When designing code, we usually divide it into different functions or procedures, to simplify each piece of the code. Django's template system allows us to include a sub-template (there's nothing special about sub-templates, just how you thin about them).
For example, if we need display a table of items on a given page, rather than putting all the code we can write the code for the table in a different template page, and include it on the 'main' one, like this:
The template you include has access to all the variables in the 'main' template.
Once you start using include, you'd start thinking on how to pass values to the included templates so they behave somewhat different each way, much like you pass parameters to functions; you can just modify variables in the main template before including, since the sub-template has access to all those variables; however, django provides a nicer syntax.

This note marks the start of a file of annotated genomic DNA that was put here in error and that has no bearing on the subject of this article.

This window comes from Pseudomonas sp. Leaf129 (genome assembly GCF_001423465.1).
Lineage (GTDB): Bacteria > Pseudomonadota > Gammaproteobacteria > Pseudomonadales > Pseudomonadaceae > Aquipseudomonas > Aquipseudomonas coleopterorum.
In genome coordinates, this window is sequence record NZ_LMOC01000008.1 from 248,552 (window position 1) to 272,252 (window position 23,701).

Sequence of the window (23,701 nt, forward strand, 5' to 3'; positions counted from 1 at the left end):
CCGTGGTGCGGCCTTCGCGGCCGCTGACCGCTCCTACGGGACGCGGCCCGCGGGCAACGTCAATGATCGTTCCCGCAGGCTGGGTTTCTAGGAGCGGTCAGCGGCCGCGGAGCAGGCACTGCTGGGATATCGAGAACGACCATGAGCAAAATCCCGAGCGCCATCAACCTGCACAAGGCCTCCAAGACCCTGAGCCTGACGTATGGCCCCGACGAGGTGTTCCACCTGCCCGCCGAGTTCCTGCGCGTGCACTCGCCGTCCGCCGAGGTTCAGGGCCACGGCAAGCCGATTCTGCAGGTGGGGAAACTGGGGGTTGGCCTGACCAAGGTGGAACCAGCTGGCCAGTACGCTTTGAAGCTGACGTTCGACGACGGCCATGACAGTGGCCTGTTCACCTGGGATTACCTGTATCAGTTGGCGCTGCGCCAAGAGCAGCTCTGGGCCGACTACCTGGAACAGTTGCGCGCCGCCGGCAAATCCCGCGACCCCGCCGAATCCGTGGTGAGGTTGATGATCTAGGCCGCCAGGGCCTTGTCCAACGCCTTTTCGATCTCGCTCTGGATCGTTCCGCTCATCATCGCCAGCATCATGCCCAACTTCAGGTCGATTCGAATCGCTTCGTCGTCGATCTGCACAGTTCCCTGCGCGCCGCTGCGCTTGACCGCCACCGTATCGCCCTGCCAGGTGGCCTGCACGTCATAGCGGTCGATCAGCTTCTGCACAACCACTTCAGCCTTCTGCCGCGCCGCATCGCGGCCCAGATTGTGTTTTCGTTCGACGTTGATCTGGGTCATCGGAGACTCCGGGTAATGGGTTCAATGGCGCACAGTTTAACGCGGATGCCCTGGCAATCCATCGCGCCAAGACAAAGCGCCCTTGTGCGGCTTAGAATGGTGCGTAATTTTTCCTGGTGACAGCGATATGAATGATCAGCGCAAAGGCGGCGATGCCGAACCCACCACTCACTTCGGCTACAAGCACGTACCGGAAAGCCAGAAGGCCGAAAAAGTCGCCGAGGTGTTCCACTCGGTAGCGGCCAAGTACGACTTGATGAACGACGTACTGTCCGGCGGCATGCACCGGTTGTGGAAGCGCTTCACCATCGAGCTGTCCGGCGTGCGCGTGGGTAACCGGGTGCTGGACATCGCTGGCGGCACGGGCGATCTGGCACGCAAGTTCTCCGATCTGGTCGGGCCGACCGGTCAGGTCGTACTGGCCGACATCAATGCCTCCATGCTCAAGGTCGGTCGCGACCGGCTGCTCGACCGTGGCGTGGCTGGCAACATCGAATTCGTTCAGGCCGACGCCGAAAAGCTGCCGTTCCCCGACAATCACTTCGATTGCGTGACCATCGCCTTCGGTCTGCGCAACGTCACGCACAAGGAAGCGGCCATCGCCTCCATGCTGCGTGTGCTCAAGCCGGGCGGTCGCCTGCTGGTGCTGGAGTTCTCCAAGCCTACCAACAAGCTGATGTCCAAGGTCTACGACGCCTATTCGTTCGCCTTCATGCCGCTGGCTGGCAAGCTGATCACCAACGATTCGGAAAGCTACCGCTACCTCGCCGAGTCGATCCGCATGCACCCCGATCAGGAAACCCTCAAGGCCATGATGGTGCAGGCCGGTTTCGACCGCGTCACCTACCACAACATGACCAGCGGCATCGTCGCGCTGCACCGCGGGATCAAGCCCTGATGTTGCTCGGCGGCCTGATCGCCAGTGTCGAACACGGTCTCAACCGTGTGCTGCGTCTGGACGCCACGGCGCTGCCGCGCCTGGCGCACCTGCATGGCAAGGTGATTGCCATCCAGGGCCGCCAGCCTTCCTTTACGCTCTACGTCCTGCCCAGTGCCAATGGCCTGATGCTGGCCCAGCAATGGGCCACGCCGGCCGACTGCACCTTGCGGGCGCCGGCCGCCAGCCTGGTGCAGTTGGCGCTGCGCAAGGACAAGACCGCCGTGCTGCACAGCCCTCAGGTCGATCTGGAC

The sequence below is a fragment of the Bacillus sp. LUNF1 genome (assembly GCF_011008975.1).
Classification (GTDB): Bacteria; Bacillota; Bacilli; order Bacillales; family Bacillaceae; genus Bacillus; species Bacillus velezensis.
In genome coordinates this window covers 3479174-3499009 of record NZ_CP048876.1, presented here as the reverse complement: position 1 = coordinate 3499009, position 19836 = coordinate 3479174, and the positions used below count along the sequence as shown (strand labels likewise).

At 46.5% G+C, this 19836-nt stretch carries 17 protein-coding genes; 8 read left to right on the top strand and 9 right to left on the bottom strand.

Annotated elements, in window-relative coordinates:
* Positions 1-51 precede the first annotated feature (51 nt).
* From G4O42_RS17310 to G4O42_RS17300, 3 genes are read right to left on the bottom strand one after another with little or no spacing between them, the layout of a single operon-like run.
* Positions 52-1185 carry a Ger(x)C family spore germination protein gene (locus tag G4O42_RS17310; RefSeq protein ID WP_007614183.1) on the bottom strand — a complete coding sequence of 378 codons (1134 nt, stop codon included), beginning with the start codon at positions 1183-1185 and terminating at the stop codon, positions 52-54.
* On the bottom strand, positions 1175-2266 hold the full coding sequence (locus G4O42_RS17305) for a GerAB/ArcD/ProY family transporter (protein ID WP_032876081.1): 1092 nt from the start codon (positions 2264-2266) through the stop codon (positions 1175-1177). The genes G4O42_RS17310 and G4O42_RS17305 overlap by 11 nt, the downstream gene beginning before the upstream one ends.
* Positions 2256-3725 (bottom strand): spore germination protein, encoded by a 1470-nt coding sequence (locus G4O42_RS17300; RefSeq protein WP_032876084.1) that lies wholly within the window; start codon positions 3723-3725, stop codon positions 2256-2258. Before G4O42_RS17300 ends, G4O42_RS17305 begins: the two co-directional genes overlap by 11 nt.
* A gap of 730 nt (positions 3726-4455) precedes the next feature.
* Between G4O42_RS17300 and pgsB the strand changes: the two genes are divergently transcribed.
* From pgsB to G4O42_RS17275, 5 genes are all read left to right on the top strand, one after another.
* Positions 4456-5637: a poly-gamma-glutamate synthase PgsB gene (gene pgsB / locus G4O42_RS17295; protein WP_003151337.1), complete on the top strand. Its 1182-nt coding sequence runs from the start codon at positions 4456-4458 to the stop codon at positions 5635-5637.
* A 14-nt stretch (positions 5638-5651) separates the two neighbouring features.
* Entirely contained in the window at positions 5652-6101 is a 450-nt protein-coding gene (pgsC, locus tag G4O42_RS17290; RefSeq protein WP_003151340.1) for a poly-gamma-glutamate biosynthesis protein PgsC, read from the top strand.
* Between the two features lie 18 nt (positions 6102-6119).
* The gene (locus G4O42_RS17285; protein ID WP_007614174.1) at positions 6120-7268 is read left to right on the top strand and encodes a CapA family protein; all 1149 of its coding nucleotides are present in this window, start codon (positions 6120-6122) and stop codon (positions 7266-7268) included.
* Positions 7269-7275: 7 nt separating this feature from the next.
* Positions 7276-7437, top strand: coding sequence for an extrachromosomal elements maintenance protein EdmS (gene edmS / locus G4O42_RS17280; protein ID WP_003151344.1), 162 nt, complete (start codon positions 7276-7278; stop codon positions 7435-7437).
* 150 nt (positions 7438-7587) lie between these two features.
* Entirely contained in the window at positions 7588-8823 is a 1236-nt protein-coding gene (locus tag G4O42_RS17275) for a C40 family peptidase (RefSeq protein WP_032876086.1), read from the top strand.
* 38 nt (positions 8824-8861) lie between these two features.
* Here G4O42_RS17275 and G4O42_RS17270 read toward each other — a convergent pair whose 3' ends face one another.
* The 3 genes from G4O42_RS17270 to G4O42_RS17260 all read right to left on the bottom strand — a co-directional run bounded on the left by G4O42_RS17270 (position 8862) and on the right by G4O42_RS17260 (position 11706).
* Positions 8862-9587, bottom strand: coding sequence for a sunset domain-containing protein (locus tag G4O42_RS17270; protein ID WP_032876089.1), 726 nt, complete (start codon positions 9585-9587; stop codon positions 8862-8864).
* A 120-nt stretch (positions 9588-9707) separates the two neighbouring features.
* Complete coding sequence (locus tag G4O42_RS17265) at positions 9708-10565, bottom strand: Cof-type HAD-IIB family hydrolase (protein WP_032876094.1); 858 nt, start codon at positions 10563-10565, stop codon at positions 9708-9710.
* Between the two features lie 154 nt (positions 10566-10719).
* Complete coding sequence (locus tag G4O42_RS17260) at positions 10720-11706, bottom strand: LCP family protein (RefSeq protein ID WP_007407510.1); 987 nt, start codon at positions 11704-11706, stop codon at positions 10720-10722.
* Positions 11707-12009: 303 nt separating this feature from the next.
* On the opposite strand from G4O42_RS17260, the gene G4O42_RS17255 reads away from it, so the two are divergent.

You can use with, and specify a value for a new variable, that will exist only in the included template. For example:
As a real-life example, I am developing a program to deal with applications to our department; each application passes through different stages, and we need to display applications on each of those stages on each page, so I'm doing something like:
Since there are only a few stages, I'm directly including for each one; if there were a large number, I'd probably put them in a dictionary, and iterate through them, but this saves me effort and ensures all tables look the same.